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Public radio shifts to Fairfield County focus

weston-radio-nprOn Monday, March 18, the WSHU Public Radio Group will inaugurate a new broadcast service for the residents of Fairfield County.

Under the name WSHU Fairfield County Public Radio, it will combine quality news and programming from NPR, the BBC and other acclaimed sources with in-depth reporting of Fairfield County news, traffic and weather.

The new service will simulcast over five frequencies — 1260 AM (WSHU), 1350 AM (WNLK), 1400 AM (WSTC), 91.1 Digital-HD 2 (special receiver required), and 106.5 FM (W293AU) – and reach all of southern Fairfield County, from Greenwich to Bridgeport. The service will reach as far north as Ridgefield, and the WSHU Public Radio Group is working to secure an additional frequency in Danbury over the coming months.

More than a million people will have over-the-air access to this new service, while an unlimited number can access the programming via online streaming.

General Manager George Lombardi explained, “With this new service, listeners now have the best of both worlds: fantastic programming from organizations like NPR and the BBC, along with the added value of regional news, events, weather, and traffic. We have truly customized our programming to give Fairfield County residents all the quality content they are looking for.”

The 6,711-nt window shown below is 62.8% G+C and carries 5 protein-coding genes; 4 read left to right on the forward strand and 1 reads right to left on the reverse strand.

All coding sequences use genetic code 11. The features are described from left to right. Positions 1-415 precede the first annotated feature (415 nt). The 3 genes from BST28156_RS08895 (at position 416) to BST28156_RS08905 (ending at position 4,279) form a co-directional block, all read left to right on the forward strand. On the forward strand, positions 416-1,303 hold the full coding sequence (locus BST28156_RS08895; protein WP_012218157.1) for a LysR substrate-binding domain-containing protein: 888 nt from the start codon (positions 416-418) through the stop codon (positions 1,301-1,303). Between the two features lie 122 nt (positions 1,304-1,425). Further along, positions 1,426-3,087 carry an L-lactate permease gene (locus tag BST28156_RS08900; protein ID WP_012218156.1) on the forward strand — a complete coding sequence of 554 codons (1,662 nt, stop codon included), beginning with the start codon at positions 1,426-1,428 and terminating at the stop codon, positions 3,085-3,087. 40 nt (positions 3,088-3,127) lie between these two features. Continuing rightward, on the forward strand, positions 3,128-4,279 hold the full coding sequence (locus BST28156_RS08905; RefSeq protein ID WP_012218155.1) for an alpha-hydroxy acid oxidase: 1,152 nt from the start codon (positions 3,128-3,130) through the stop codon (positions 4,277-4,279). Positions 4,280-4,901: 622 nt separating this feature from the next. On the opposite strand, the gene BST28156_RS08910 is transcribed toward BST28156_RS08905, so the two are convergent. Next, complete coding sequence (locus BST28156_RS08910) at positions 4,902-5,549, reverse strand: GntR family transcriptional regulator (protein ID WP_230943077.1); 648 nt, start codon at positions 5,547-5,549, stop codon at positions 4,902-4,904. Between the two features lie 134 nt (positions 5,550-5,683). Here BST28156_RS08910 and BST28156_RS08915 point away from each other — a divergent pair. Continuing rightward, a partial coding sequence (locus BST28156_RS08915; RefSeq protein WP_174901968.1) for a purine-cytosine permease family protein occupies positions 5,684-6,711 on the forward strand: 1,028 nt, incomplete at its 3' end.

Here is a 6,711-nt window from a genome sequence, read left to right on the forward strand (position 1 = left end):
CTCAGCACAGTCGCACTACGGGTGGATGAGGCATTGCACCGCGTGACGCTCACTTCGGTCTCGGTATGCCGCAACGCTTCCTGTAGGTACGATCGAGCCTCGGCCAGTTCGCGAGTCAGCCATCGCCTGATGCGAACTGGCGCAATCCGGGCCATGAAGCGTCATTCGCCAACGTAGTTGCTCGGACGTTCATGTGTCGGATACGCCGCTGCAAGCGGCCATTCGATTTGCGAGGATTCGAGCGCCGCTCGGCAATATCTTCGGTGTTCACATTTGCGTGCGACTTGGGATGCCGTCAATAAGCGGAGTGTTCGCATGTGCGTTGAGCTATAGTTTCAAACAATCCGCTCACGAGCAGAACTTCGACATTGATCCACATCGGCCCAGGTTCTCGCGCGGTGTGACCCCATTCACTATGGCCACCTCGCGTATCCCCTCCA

WSHU began laying the groundwork for this initiative last summer, when it hired four additional news professionals. This was done for the specific purpose of enhancing its ability to provide independent, investigative journalism in Fairfield County.

Under the new name and format, listeners of all five stations will still enjoy such favorite programs as The Diane Rehm Show, Fresh Air, Car Talk, and Wait Wait … Don’t Tell Me!

Now, however, they will also be treated to extensive local reporting in Fairfield County-focused versions of Morning Edition, All Things Considered, and Weekend Edition, along with local traffic and weather reporting throughout the day.

“Public radio receives its funding from listener support,” said Mr. Lombardi, “and with that comes the responsibility of providing the public with programming they cannot get from commercial sources. We truly feel that in-depth local reporting addresses an unfilled need for the communities we serve and, moreover, may well represent the future of public broadcasting in America.”

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